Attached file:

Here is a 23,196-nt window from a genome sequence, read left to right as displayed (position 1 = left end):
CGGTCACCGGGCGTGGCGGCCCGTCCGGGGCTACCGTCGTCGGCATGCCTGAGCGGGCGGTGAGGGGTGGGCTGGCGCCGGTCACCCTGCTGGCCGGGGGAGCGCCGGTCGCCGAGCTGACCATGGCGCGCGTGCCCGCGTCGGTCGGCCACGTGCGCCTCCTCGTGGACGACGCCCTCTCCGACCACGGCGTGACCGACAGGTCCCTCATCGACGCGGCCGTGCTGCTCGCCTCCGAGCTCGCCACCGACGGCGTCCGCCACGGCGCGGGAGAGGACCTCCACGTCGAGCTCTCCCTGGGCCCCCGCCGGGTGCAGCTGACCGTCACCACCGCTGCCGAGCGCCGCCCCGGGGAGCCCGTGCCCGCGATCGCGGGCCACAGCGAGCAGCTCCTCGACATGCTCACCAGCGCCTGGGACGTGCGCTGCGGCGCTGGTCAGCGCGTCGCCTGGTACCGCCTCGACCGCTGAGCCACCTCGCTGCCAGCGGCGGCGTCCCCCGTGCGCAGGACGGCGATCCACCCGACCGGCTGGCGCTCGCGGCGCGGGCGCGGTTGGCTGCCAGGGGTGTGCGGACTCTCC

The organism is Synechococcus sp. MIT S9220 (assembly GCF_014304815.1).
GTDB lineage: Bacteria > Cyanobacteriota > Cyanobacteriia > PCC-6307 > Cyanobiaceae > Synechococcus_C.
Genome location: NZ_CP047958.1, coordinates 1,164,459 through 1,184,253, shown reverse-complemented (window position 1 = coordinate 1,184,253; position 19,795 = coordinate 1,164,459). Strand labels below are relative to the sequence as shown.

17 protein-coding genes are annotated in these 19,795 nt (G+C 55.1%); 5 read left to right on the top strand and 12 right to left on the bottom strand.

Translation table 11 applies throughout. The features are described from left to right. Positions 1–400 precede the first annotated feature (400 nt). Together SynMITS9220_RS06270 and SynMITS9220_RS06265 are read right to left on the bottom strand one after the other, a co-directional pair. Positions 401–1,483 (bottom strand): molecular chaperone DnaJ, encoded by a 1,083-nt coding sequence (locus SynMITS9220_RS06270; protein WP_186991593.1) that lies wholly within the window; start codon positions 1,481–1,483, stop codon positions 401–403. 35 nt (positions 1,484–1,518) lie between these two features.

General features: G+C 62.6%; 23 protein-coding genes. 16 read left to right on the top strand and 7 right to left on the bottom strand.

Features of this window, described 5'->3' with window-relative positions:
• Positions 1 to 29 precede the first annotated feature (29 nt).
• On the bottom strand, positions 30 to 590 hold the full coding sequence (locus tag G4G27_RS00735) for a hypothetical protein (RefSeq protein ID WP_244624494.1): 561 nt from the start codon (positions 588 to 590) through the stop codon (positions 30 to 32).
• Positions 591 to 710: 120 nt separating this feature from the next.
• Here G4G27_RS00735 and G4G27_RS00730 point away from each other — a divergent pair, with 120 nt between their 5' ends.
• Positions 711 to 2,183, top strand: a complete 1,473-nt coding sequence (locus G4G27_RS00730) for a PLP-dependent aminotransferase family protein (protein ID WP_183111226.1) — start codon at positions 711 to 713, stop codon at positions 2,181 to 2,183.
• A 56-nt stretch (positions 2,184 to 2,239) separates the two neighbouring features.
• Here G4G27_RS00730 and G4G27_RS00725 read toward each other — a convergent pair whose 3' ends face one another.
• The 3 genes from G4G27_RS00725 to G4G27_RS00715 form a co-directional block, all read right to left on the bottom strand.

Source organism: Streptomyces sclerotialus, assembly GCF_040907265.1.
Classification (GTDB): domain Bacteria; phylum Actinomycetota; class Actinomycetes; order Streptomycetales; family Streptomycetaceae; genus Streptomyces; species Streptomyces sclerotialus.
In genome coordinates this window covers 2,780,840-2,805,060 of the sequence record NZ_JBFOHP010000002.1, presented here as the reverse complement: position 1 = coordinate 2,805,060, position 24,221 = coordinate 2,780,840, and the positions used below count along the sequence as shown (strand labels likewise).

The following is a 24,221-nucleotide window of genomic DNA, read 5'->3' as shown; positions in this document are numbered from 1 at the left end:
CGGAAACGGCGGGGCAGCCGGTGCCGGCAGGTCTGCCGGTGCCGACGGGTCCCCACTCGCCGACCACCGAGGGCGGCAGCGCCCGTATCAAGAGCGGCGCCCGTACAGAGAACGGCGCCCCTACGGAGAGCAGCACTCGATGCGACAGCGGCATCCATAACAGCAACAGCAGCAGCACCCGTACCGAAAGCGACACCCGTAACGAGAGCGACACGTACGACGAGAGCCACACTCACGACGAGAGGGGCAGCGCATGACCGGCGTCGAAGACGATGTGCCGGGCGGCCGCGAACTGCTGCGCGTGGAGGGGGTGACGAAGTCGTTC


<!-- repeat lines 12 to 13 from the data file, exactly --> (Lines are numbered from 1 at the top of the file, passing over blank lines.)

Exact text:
• Positions 591 to 710: 120 nt separating this feature from the next.
• Here G4G27_RS00735 and G4G27_RS00730 point away from each other — a divergent pair, with 120 nt between their 5' ends.